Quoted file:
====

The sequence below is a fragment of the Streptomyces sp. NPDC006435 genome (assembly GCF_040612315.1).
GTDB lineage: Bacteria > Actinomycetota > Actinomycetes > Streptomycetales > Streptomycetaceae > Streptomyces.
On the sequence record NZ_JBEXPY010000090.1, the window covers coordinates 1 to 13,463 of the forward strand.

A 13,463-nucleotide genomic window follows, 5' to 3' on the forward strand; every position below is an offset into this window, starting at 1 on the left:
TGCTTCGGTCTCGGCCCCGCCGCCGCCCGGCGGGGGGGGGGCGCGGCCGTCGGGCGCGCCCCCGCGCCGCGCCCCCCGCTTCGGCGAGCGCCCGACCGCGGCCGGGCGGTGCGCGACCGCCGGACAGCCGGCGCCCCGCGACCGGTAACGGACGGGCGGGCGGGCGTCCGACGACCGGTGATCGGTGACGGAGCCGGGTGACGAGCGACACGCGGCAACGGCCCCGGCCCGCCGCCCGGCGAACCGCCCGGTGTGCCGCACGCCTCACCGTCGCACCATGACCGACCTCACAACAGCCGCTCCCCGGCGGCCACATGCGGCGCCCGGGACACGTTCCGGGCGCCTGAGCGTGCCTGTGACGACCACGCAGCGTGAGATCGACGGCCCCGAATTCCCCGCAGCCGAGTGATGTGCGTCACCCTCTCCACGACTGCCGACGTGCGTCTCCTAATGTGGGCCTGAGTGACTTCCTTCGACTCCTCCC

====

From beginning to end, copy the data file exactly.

The sequence below is a fragment of the Streptomyces sp. NPDC006435 genome (assembly GCF_040612315.1).
GTDB lineage: Bacteria > Actinomycetota > Actinomycetes > Streptomycetales > Streptomycetaceae > Streptomyces.
On the sequence record NZ_JBEXPY010000090.1, the window covers coordinates 1 to 13,463 of the forward strand.

A 13,463-nucleotide genomic window follows, 5' to 3' on the forward strand; every position below is an offset into this window, starting at 1 on the left:
TGCTTCGGTCTCGGCCCCGCCGCCGCCCGGCGGGGGGGGGGCGCGGCCGTCGGGCGCGCCCCCGCGCCGCGCCCCCCGCTTCGGCGAGCGCCCGACCGCGGCCGGGCGGTGCGCGACCGCCGGACAGCCGGCGCCCCGCGACCGGTAACGGACGGGCGGGCGGGCGTCCGACGACCGGTGATCGGTGACGGAGCCGGGTGACGAGCGACACGCGGCAACGGCCCCGGCCCGCCGCCCGGCGAACCGCCCGGTGTGCCGCACGCCTCACCGTCGCACCATGACCGACCTCACAACAGCCGCTCCCCGGCGGCCACATGCGGCGCCCGGGACACGTTCCGGGCGCCTGAGCGTGCCTGTGACGACCACGCAGCGTGAGATCGACGGCCCCGAATTCCCCGCAGCCGAGTGATGTGCGTCACCCTCTCCACGACTGCCGACGTGCGTCTCCTAATGTGGGCCTGAGTGACTTCCTTCGACTCCTCCC